Applying for a loan should never be taken lightly. Before you start submitting any applications, make sure you know the answers to these eight questions.
Applying for and securing a loan is no trivial matter, so clueing yourself up beforehand is certainly wise. To help you prepare, we’ll take a look at eight questions you might want to answer before deciding whether a loan is the right route for you.
1) Is a loan the right option?
First and foremost, are you sure that this is the most suitable option for you for raising those extra funds you need? Depending on what you need the money for, there could be an alternative, more cost-effective way of borrowing.
If you need the money for something in particular – like a new sofa, for example - a credit card could be a better option for you. Some stores now offer new customers deals where they pay 0% interest for a set period of time, so if you’re able to pay off the balance within this timeframe, it’ll cost you less than any loan out there.
With a credit card, you won’t be charged extra if you pay off your balance early. So, if you are able to pay back your credit in the not-so-distant future, a credit card would avoid any of the early repayment fees you could face with a loan - even if it doesn’t come with 0% interest.
2) Are the repayments affordable?
If you’ve decided a loan is the right option for you, making sure you can afford your monthly repayment amount is crucial.
We know you’re (probably) not mystic meg, but considering your circumstances both now and in the future could give you the peace of mind that you’ll be able to keep up with your repayments for the life of your loan.
You could consider increasing the term of the loan to reduce your monthly repayments - but remember, increasing the term will increase the amount of interest you pay overall and it will likely take you longer to repay the debt.
3) Is the term realistic?
When considering how long to take the loan out for, consider how your situation could change over the life of your loan. If, for example, you’re planning on starting a family in the near future, consider if you’ll still be able to continue making your payments with all your new financial priorities.
4) Are there charges for early repayment?
As previously mentioned, many loan providers will charge you an early repayment fee if you want to pay off the remainder of an outstanding loan early. This is because lenders make their money by charging interest on the money they lend to you - so if you pay it back early, they could charge you to make up for the interest lost.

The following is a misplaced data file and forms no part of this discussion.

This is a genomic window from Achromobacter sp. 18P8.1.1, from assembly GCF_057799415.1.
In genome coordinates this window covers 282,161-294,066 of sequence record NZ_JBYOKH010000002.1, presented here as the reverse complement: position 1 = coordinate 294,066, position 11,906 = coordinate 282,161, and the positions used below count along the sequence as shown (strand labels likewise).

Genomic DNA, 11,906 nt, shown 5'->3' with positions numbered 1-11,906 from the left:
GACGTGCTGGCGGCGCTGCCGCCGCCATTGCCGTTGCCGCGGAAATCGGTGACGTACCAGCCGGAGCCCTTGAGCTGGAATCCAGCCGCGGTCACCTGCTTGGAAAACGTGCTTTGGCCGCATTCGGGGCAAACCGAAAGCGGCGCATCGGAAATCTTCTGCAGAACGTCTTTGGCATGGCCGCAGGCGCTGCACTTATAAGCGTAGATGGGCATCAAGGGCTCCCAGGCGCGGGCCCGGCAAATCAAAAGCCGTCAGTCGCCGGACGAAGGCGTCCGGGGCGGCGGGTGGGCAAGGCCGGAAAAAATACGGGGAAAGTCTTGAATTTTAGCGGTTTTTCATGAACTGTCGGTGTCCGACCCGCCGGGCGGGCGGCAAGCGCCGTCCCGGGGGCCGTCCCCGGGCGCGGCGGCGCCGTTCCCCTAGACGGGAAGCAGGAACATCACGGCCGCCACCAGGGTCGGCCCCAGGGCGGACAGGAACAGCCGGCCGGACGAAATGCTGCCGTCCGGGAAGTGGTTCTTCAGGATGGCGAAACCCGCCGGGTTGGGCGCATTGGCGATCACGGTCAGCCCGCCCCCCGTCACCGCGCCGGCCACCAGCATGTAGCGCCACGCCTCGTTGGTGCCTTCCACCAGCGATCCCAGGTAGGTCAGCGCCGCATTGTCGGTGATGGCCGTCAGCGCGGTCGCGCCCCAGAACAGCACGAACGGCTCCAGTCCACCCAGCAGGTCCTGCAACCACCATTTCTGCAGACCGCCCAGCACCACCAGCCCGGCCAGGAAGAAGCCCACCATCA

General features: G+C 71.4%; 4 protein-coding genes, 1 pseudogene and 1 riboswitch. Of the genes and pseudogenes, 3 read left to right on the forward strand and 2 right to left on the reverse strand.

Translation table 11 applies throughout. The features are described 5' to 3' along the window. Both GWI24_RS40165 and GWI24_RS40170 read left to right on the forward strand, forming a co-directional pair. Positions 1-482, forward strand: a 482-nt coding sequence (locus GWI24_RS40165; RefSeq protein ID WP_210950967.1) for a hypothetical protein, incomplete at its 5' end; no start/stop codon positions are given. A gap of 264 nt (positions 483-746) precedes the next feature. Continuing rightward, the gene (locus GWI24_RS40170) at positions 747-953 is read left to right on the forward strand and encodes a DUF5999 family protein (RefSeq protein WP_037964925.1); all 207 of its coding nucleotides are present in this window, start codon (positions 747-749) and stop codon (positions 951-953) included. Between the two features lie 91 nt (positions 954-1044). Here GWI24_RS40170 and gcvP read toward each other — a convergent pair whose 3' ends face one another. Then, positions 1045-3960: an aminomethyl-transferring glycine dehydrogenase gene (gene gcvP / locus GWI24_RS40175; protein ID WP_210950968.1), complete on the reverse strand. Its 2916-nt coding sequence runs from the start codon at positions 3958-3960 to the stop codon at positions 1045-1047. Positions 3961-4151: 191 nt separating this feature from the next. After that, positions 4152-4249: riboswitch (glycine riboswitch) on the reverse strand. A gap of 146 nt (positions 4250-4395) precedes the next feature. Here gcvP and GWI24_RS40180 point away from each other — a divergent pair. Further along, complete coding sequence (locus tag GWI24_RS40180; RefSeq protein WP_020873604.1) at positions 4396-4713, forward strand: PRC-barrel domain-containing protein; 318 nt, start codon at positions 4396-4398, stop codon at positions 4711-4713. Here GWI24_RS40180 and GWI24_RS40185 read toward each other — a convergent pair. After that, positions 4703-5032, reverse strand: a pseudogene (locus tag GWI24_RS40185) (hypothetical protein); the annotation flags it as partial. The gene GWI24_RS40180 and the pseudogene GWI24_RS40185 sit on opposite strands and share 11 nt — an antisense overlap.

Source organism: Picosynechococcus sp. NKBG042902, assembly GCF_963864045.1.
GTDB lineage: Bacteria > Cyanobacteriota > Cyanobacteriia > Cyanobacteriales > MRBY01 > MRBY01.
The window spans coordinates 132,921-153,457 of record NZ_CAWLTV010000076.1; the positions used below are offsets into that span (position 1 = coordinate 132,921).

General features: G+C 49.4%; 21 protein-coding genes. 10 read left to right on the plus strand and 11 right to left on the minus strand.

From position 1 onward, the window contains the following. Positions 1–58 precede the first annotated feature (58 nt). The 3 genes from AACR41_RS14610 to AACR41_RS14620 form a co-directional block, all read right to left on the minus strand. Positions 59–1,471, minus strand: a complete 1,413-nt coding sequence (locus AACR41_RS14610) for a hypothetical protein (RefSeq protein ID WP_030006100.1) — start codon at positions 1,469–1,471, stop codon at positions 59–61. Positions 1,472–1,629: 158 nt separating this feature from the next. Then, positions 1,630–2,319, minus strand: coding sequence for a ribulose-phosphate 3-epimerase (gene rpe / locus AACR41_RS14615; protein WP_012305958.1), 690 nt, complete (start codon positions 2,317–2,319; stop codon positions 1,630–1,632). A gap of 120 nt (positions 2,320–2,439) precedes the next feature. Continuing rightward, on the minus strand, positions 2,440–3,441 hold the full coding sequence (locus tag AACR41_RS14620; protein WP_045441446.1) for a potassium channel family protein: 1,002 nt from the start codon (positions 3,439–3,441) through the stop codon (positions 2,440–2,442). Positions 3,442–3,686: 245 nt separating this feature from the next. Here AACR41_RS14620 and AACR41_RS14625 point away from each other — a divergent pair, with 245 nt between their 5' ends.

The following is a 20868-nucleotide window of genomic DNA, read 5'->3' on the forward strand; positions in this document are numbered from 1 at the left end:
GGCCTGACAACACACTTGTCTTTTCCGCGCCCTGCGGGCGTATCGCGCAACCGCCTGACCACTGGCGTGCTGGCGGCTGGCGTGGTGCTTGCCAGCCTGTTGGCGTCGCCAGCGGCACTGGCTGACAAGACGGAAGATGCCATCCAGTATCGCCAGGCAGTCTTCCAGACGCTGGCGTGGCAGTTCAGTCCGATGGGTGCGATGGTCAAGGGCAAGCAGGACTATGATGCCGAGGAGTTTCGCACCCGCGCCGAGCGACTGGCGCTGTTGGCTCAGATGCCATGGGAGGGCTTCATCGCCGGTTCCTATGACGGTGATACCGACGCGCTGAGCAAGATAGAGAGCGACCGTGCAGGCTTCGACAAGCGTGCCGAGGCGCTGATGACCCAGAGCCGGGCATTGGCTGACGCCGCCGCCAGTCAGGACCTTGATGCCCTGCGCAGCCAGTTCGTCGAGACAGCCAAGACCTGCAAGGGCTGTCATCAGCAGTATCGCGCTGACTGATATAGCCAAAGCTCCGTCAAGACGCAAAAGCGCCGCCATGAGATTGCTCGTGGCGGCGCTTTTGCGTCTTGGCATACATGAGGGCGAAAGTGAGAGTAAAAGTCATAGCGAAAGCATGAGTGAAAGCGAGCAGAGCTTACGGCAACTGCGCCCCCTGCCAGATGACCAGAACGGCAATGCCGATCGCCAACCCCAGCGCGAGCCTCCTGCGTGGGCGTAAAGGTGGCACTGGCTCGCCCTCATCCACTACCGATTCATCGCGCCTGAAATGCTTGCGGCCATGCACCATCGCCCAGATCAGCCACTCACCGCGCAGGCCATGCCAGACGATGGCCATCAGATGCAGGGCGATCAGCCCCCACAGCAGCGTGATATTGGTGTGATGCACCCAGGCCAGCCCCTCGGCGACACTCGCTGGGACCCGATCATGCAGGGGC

You might decide it’s worth paying the fee in order to be debt free, or you might decide to keep hold of your lump sum and use it to pay off the loan monthly, but either way, it’s good to know where you stand on this before taking out any loan.
5) What’s the interest rate?
We’re sure you’re aware that loans can come with a fixed interest charge, which you’ll pay back as part of your monthly repayment amount over the life of your loan.
APR stands for Annual Percentage Rate, and it’s how much your borrowing will cost you over the length of the loan term. This will make it easier for you to compare loan offers, so you can find the best deal for you.
Before agreeing to any loan, spending a bit of time shopping around and researching loans that are right for you could ultimately save you money, leaving you to make the most out of your loan. Price comparison sites are easy to use and a simple way of comparing loan deals.
6) Are you borrowing the right amount?
When looking at loan deals and offers, it can be tempting to borrow more than you actually need. That’s why it’s a good idea to work out exactly how much you need before shopping, so you won’t be tempted by taking out more than you need.
Borrowing more than you really need may increase your monthly repayment amounts, as well as the amount of interest you pay, which could mean it takes longer to repay the debt.
7) Are there any additional fees?
Again, a little time spent could save you encountering bumps in the road over the course of your loan. Before you agree to anything, read the terms and conditions carefully to make sure you know what you’re signing up to.
We’ve touched on early repayment fees already, but some lenders (not all) may charge administrative fees, extra fees for operational overheads, or additional fees to protect against missed payments.
8) What about credit records?
The final point worth considering before taking out a loan is the impact your credit history will have on your application and deal.
Having a poor credit score doesn’t necessarily mean you won’t be accepted for a loan, it’s just likely to affect your terms. For example, you may find you’re offered a smaller loan with higher interest charges. This is because the best interest rates are often available to people with the best credit histories.
So, before taking out a loan, consider whether you’re willing to pay a higher price due to your credit score.
Always remember to only borrow what you can afford, as taking out a loan you struggle to repay may make it more difficult for you to secure credit in the future.
Disclaimer: All information and links are correct at the time of publishing.